Will Revamped Prison Regulations Reduce Solitary Confinement in California?
California prison officials have announced a number of changes to state regulations pertaining to the use of solitary confinement and other forms of extreme isolation.
The reforms come in the run-up to the fourth year anniversary of the first of three large-scale hunger strikes launched by individuals in the state’s Security Housing Units (SHU) in protest of long-term solitary confinement. On July 1, 2011, California men in the SHU at California’s Pelican Bay State Prison led a hunger strike which soon spurred state lawmakers to hold hearings on the practice of long-term segregation. In the time since then, prison officials have made several changes to how CDCR utilizes the practice of segregation.
On June 19th, the California Department of Corrections and Rehabilitation (CDCR) published a “Notice of Change to Regulations” announcing its intent to incorporate amendments to several sections of the California Code of Regulations. The department began implementing the changes on June 1st.
“Over the past several years, the process of segregation has been refined as a means of compliance with litigated outcomes, increased provision of due process, streamlined procedures, and accumulated operational experience that has afforded better insight to operational efficiencies,” the notice explains.
Notable reforms in recent years include a clear separation between disciplinary segregation and non-disciplinary segregation as well as the implementation of a Step Down Program for individuals in the SHU for affiliation to Security Threat Groups.
“These reforms have given us an ability to streamline our procedures,” said Terry Thornton, deputy press secretary for CDCDR. “The announced changes remove obsolete, confusing language and provide more guidance to interpret our policies.”
Beyond technical and logistical changes, the CDCR believes the reforms will reduce segregation terms. Though the department isn’t saying how large an impact this will have on total segregation numbers, the changes are spelled out for consideration.
The notice sums up the regulatory changes as broadly achieving the following:
- “Affords inmates and staff increased guidance regarding the segregation process.”
- “Removes existing obsolete language which confuses the administrative segregation and classification process”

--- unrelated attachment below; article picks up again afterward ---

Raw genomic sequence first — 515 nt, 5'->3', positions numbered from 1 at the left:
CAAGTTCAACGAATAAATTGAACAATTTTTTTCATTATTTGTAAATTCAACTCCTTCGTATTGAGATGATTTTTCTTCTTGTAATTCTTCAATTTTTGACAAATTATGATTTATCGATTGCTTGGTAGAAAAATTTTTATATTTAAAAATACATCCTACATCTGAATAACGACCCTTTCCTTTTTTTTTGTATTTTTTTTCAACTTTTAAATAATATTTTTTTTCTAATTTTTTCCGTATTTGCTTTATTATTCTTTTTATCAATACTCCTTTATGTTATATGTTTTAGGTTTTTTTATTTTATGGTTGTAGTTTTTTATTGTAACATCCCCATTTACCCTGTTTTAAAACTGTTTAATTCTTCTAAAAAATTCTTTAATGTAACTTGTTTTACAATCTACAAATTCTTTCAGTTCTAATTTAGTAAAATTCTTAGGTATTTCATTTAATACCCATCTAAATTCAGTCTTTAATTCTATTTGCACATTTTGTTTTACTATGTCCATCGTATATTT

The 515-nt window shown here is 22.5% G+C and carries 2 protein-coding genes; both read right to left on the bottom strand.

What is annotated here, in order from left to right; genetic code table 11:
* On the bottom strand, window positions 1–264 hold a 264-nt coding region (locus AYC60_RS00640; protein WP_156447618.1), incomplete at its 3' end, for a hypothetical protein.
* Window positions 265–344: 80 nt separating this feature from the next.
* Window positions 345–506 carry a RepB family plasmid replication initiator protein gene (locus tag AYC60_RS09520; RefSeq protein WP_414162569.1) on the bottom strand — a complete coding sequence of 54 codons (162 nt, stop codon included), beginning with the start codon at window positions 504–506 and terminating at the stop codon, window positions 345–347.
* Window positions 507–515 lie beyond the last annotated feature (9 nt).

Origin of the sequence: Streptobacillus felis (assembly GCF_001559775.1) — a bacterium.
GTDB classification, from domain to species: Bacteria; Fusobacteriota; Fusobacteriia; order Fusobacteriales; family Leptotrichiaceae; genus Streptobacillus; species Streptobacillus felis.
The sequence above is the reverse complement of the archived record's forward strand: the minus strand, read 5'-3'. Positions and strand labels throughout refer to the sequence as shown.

- “Places operational refinements which have taken place over time within the CCR.”
- “Revises certain discretionary options available to institution heads and other officials that have proven in practice to be unwieldy.”
To these points, major precise changes announced by CDCR include:
- “The Minimum Eligible Release Date (MERD) from SHU has been redefined to be 50% of the maximum MERD rather than 75%. This will result in shorter SHU terms for those inmates who are discipline free while in SHU called Clean Conduct Credit.”
- “The SHU Term Assessment Chart has been significantly amended to align more closely with the Penal Code relative to consistent nomenclature; less serious offenses have either been removed or reduced; and SHU term ranges have been modestly adjusted to recognize and better distinguish the more serious offenses from the less serious.”
- “Inmates are now able to serve administrative and determinate SHU terms concurrently, rather than consecutively.”
By revising the SHU Term Assessment Chart to more significantly reflect mitigating and aggravating factors and also reducing the MERD, according to CDCR, these changes will lead to a reduction in the number of segregated cases and the duration of segregation.
The document notably argues that, “There is no ‘solitary confinement’ in California prisons and the SHU is not ‘solitary confinement.’ Many SHU inmates in fact have cellmates.” The experiences of many of the 8,692 individuals in isolated confinement would likely dispute this characterization.
The reforms do not speak to the Five Core Demands of the hunger strikers, but are part of a general shift away from indefinite segregation for simple prison gang affiliation. Nevertheless, hundreds of individuals have been in solitary for more than a decade, and remain there still. Though advocates have yet to offer their assessment of these changes to Solitary Watch, they have an opportunity to let state prison officials know what they think.
The CDCR will hold a public hearing about these regulations August 7, from 10:00 a.m. to 11:00 a.m. in the Kern/Colorado Room at 1515 S Street, North Building in Sacramento. Members of the public may submit comments to the CDCR’s Regulation and Policy Management Branch by mail to PO Box 942883, Sacramento, CA 94283-0001, by fax to (916) 324-6075 or by email to RPMB@cdcr.ca.gov.
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